By Chris Davie at Upton Park
A difficult week beckons for Roberto Mancini as Manchester City face the prospect of elimination from the Champions League, and failing to break down West Ham on Saturday evening has not served as an ideal preparation for Tuesday night’s tie against Ajax.
The Premier League champions registered 22 shots at Upton Park, with the best chance falling to Gareth Barry who miraculously managed to screw his effort wide from four yards out. But the fact that the most clear-cut opportunity presented itself to a defensive midfielder highlights one of Mancini’s primary concerns.
To penetrate a side who have conceded under a goal per game at home this season, Mancini opted to flank Mario Balotelli and Edin Dzeko either side of Carlos Tevez. It didn’t work. Dzeko looked awkward on the right wing and cumbersome in possession, slowing City’s attacks to a crawl, while West Ham’s George McCartney relished every time the Bosnian attempted to manoeuvre past him. It was a full-back’s dream.
Similarly, Balotelli struggled to excel in the channels. The Italian couldn’t grasp the timing of bending his runs inwards when Samir Nasri was in possession, which inevitably ended in the pair exchanging bemused looks as the ball ran harmlessly out of play. The 22-year-old was also guilty of missing two strong chances in each half, although his first came through a dead-ball situation rather than from any clever movement in open play.
Mancini cut an animated figure on the touchline, urging Balotelli and Dzeko to spot the distinction between a situation that required width and one where the duo needed to drive inside to cause James Collins and Winston Reid problems. The Italian’s instructions proved fruitless, although all of Balotelli’s chances were a result of the striker being in a central role, rather than from wide position.
To make matters worse, Kolo Toure’s safe performance at right-back offered little threat going forward. Vincent Kompany had Andy Carroll under control, West Ham’s counters were a rarity, but still Kolo Toure looked unable to make inroads in attack. The combination of the Ivorian’s rare forays forward with Dzeko’s ham-fisted approach to wing play restricted City from being dangerous on both flanks.
Mancini’s shortage of genuine wingers could prove problematic in the long term. Scott Sinclair was introduced in the 90th minute against West Ham and didn’t even get a touch in what was only his third league appearance for City this season. The 23-year-old was one of Swansea City’s exciting talents last year but his opportunities since his move in the summer have been restricted, despite Mancini evidently seeking a wide player whose natural talent is to attack full-backs and create chances for others.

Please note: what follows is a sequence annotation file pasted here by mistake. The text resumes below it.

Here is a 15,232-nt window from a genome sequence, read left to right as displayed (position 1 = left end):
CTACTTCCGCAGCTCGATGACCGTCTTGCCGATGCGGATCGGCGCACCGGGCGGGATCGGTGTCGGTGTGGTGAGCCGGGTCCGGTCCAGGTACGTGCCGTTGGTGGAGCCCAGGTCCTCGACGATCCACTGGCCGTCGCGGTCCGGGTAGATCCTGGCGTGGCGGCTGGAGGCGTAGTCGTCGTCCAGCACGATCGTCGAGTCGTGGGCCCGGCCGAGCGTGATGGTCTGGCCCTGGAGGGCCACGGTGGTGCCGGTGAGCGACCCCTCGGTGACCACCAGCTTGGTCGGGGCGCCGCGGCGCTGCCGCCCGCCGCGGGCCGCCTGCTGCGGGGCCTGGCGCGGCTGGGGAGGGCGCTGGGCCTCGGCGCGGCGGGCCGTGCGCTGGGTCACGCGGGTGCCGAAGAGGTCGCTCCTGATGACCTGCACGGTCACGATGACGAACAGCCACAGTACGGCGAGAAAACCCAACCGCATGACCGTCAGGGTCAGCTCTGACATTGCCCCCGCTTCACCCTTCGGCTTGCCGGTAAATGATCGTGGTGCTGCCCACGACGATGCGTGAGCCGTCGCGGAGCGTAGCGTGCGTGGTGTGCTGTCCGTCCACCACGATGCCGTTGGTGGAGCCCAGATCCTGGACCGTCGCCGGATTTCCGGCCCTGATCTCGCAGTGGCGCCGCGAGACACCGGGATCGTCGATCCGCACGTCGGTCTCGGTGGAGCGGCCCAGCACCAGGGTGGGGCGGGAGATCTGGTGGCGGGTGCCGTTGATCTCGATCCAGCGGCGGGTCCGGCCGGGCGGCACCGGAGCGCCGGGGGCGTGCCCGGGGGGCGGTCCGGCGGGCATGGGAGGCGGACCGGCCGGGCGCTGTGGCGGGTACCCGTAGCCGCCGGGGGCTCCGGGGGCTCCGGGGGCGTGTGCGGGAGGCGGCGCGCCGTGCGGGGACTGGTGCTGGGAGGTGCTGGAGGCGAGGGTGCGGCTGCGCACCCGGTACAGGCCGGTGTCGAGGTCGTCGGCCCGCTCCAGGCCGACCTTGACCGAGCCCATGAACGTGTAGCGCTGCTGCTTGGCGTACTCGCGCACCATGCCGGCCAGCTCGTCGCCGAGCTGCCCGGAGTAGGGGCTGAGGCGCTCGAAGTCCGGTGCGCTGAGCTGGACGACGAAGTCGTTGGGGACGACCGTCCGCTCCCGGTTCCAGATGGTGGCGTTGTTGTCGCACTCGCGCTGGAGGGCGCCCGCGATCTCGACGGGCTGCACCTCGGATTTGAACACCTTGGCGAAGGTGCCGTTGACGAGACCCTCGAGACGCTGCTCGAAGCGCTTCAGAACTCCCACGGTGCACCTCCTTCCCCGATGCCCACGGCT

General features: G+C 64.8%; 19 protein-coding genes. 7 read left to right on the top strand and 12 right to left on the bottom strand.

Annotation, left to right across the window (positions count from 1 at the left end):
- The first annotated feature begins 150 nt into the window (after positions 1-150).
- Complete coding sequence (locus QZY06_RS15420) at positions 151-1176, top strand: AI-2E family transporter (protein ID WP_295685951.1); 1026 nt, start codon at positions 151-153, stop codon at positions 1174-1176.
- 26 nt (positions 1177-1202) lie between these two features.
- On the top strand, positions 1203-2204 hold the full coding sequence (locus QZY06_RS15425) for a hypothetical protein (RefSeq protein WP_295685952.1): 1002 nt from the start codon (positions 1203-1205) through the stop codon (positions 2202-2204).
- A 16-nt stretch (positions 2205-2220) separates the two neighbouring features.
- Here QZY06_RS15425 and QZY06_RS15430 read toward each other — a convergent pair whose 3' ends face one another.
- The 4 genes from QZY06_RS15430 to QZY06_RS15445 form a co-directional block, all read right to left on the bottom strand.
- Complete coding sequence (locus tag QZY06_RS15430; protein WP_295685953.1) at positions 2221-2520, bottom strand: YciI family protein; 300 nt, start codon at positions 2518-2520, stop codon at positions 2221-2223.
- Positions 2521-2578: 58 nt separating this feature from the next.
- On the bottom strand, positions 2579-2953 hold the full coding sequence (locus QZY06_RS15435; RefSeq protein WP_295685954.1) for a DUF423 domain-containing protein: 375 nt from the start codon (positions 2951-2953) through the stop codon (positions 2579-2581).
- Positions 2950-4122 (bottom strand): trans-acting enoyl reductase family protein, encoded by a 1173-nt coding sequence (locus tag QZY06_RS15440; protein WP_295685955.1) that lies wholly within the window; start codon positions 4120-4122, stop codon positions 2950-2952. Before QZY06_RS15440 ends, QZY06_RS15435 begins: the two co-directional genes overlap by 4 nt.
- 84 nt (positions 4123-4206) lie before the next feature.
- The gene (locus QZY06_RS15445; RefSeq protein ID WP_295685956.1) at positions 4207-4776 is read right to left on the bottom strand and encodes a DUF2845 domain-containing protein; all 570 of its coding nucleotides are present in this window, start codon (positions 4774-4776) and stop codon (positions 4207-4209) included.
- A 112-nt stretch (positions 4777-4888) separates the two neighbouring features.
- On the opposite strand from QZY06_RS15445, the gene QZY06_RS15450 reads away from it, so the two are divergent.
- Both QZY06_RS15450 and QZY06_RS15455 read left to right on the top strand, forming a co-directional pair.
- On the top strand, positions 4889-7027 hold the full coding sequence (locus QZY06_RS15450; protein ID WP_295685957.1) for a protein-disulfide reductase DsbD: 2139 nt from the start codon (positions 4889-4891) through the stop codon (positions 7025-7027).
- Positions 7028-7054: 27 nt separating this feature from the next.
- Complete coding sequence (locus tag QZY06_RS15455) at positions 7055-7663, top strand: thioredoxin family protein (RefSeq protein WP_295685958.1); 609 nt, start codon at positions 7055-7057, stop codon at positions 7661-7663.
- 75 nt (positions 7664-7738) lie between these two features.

The Premier League champions also lacked a consistent probe in central midfield. Nasri looked neat in possession but the Frenchman was found at times picking the ball up from the back four to launch attacks. Gareth Barry was excellent in his distribution but his best work, as he proved with his glaring second-half miss, is in the middle and defensive third, while Yaya Toure, for too long in the game, screened the back four.
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With David Silva out of the Ajax tie with a hamstring injury, Mancini will again be reliant on Nasri’s guile to unpick the Dutch at the Etihad Stadium. If Frank de Boer’s men can mimic West Ham’s resilience, City must be prepared to unshackle Yaya Toure earlier in the contest and sacrifice a little defensive security.
It wasn’t all negatives for Mancini, though. Matija Nastasic had a superb game alongside Kompany and, as the Italian pointed out after the match, a clean sheet is a welcome contrast to the leaky defence which plagued City’s start to the campaign.
With Pablo Zabaleta likely to return against Ajax, City will have a natural full-back who is competent going forward, which should add the balance that Mancini’s men lacked at Upton Park. While Sergio Aguero should also be fresh for the fixture after coming on as a second-half substitute on Saturday.
Perhaps the biggest bonus on Saturday for Mancini was the performance of Carlos Tevez, whose industry and purpose on the ball looked poles apart from the displays of Balotelli and Dzeko. The Argentine also flourished in a roaming role after half time and emerged as a catalyst in the majority of his side's attacking play.
City remain the only unbeaten team in the Premier League, but Mancini must be mindful of his team's inability to turn possession into clear-cut opportunities. In order to progress in Europe, the toothless attack at Upton Park cannot be repeated on Tuesday night as City attempt their unlikely escape from Group D.
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